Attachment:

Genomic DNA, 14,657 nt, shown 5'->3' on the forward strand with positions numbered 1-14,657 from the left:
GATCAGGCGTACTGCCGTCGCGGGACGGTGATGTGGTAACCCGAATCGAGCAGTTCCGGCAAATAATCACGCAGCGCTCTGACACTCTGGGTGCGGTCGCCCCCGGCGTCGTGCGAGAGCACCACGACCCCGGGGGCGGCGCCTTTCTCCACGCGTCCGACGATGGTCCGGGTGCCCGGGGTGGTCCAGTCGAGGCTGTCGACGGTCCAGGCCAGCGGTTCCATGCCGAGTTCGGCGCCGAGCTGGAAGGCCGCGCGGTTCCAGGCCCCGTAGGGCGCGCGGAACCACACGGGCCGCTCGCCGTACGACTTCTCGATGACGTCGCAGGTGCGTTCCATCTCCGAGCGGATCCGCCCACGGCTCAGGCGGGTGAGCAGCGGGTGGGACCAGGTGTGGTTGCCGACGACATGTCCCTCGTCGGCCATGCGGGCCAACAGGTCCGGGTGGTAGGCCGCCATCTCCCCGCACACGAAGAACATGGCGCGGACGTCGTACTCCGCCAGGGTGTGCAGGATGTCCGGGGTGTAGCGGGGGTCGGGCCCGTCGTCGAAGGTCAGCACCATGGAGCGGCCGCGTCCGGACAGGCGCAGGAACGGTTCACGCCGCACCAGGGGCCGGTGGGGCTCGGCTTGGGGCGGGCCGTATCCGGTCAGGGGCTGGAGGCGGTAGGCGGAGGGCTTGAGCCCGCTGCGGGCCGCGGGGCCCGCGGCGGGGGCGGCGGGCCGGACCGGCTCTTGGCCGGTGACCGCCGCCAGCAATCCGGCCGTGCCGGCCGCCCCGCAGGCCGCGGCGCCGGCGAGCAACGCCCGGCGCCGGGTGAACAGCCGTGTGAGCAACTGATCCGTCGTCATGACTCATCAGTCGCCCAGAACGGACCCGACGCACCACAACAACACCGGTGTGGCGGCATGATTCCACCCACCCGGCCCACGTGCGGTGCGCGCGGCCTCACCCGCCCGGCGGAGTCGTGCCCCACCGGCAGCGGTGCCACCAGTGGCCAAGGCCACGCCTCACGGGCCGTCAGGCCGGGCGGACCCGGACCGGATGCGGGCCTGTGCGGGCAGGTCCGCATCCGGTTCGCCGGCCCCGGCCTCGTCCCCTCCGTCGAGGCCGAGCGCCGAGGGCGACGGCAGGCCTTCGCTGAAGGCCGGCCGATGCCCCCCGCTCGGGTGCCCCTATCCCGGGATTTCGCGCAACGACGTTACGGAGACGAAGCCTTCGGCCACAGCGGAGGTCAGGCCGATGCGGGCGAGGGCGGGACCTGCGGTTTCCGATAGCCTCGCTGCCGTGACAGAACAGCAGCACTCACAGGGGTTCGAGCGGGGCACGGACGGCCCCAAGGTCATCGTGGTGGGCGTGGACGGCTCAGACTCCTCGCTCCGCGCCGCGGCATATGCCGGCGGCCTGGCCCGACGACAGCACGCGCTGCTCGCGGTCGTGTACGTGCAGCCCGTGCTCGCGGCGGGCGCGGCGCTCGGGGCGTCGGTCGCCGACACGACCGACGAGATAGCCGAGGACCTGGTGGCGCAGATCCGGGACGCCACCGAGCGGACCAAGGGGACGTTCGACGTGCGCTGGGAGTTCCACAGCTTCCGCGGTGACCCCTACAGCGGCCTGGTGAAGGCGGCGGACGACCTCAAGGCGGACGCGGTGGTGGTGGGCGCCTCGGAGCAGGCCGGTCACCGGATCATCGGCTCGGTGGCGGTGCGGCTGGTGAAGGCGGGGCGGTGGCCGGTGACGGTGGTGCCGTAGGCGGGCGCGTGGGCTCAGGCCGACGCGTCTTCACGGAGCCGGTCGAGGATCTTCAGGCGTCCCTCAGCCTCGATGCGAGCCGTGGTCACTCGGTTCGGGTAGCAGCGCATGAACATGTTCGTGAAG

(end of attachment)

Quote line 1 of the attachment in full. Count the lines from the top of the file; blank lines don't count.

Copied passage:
Genomic DNA, 14,657 nt, shown 5'->3' on the forward strand with positions numbered 1-14,657 from the left: